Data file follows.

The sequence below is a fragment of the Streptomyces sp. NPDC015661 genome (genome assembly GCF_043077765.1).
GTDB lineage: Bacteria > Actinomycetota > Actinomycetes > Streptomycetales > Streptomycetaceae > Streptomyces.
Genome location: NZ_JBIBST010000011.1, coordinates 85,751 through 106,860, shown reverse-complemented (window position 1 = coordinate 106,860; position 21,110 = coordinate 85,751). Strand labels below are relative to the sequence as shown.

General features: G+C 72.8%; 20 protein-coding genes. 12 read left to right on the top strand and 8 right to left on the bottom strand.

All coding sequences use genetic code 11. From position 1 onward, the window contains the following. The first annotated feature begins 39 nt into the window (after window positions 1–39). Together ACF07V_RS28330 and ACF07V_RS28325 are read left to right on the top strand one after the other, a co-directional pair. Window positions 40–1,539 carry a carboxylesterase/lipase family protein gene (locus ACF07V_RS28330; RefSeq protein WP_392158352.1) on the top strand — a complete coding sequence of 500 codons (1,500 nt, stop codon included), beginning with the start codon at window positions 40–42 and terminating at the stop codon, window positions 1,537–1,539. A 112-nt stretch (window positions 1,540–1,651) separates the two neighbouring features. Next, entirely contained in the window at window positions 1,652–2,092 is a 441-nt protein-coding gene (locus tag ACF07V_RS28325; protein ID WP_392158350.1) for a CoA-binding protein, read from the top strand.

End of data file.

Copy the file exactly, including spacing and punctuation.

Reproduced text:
The sequence below is a fragment of the Streptomyces sp. NPDC015661 genome (genome assembly GCF_043077765.1).
GTDB lineage: Bacteria > Actinomycetota > Actinomycetes > Streptomycetales > Streptomycetaceae > Streptomyces.
Genome location: NZ_JBIBST010000011.1, coordinates 85,751 through 106,860, shown reverse-complemented (window position 1 = coordinate 106,860; position 21,110 = coordinate 85,751). Strand labels below are relative to the sequence as shown.

General features: G+C 72.8%; 20 protein-coding genes. 12 read left to right on the top strand and 8 right to left on the bottom strand.

All coding sequences use genetic code 11. From position 1 onward, the window contains the following. The first annotated feature begins 39 nt into the window (after window positions 1–39). Together ACF07V_RS28330 and ACF07V_RS28325 are read left to right on the top strand one after the other, a co-directional pair. Window positions 40–1,539 carry a carboxylesterase/lipase family protein gene (locus ACF07V_RS28330; RefSeq protein WP_392158352.1) on the top strand — a complete coding sequence of 500 codons (1,500 nt, stop codon included), beginning with the start codon at window positions 40–42 and terminating at the stop codon, window positions 1,537–1,539. A 112-nt stretch (window positions 1,540–1,651) separates the two neighbouring features. Next, entirely contained in the window at window positions 1,652–2,092 is a 441-nt protein-coding gene (locus tag ACF07V_RS28325; protein ID WP_392158350.1) for a CoA-binding protein, read from the top strand.